Impact of the Cap on Non-EU Workers
The Conservative Party’s pre-election promise to place a cap on non-EU immigration was amongst the first new policies announced by the UK’s coalition government. Some observer’s questioned how easily such a cap could be imposed and whether it might not have a detrimental effect on UK business and industry. Some have argued that specialist workers from outside of the EU are only recruited when the skills required are not available from the UK’s domestic workforce. It was feared that by imposing a cap too soon, and too arbitrarily, jobs which would have been carried out by workers from outside of the EU might be left unfilled.
An Interim Cap on Non-EU Workers Coming to the UKAn initial cap of 24,000 non-EU workers was introduced by the government to cover the period from June 2010 to April the following year. This represented a reduction of 1300 from the previous year, which might not sound that significant. However, business leaders argue that the previous year’s figure was unrepresentative because, at that time, the UK was firmly in recession. If Britain is emerging from recession businesses should be expanding - and consequently recruiting more workers - as productivity goes up during the recovery.
The Impact of the Interim Cap on Non-EU WorkersLess than six months after it was announced, UK business leaders were complaining that the cap on non-EU workers was having a detrimental effect across the UK’s economy. They claimed that big companies were being restricted to recruiting only a few workers from outside the EU regardless of the actual need. It has been suggested that the quotas imposed for recruitment of non-EU workers were not proportionate to the size of individual businesses or to their labour force requirements.
The UK is still struggling to emerge from the global economic recession. Some analysts believe that the country could yet be sucked back into a state of negative economic growth. The steps that the UK has so far made towards economic recovery have been tentative. As such, it is argued that anything that hampers the ability of businesses or industry to perform could pose a serious threat to the UK’s ability to recover financially.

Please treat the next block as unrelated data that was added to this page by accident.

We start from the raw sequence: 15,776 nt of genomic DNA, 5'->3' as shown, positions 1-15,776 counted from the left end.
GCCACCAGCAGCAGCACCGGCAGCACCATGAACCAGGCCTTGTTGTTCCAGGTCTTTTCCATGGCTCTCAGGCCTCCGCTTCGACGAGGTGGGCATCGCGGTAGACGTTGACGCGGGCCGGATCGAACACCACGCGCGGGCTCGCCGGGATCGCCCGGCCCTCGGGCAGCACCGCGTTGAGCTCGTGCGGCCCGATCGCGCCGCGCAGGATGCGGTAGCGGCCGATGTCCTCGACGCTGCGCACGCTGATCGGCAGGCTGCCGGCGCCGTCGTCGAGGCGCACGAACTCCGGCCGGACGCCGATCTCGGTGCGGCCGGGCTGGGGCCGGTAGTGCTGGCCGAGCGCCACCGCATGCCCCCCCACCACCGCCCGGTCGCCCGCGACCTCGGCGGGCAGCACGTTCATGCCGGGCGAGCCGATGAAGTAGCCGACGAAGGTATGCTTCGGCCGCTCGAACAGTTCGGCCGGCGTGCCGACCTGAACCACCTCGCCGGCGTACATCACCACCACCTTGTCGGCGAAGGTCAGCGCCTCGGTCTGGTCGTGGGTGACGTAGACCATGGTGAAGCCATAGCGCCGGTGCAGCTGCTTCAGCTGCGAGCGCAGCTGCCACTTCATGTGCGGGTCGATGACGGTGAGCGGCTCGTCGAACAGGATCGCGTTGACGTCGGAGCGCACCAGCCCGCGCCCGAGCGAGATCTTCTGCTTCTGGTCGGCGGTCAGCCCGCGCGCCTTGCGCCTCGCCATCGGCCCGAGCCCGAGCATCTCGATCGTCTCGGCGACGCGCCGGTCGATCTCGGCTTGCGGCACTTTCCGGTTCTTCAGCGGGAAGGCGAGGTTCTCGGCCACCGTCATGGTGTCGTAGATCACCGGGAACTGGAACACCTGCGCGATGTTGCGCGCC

Businesses Hit by the Cap on Non-EU WorkersFinancial companies based in the City of London have been amongst those who have complained most bitterly about the immigration cap on non-EU workers. The arguments they have used against the cap may sound familiar. They are similar to those which were voiced against suggestions that people working in finance - including overseas workers - might pay higher taxes, or fines, as some form of restitution for the economic crisis.
UK-based finance companies have argued that they will lose business to other countries if the environment here is made less attractive to overseas workers - or if companies cannot recruit from overseas. This would result in a decreased ability for these companies to help the UK out of recession. Further it is said that international companies with operations in the UK may transfer their business elsewhere. Since many people blame the banks and finance companies for getting the UK into recession in the first place this argument might not be met with unqualified sympathy. However, and perhaps more worrying for some, other industries have voiced similar concerns about the effect of the immigration cap on their ability to operate competitively in the global economy.
The coalition government’s own Business Secretary has said that the interim measures imposed were having a detrimental effect on UK business. Even within the Conservative Party itself opinion differs as to the wisdom of restricting free economic activity at a time when the UK is struggling to get back on its feet financially and when it is facing a record budget deficit.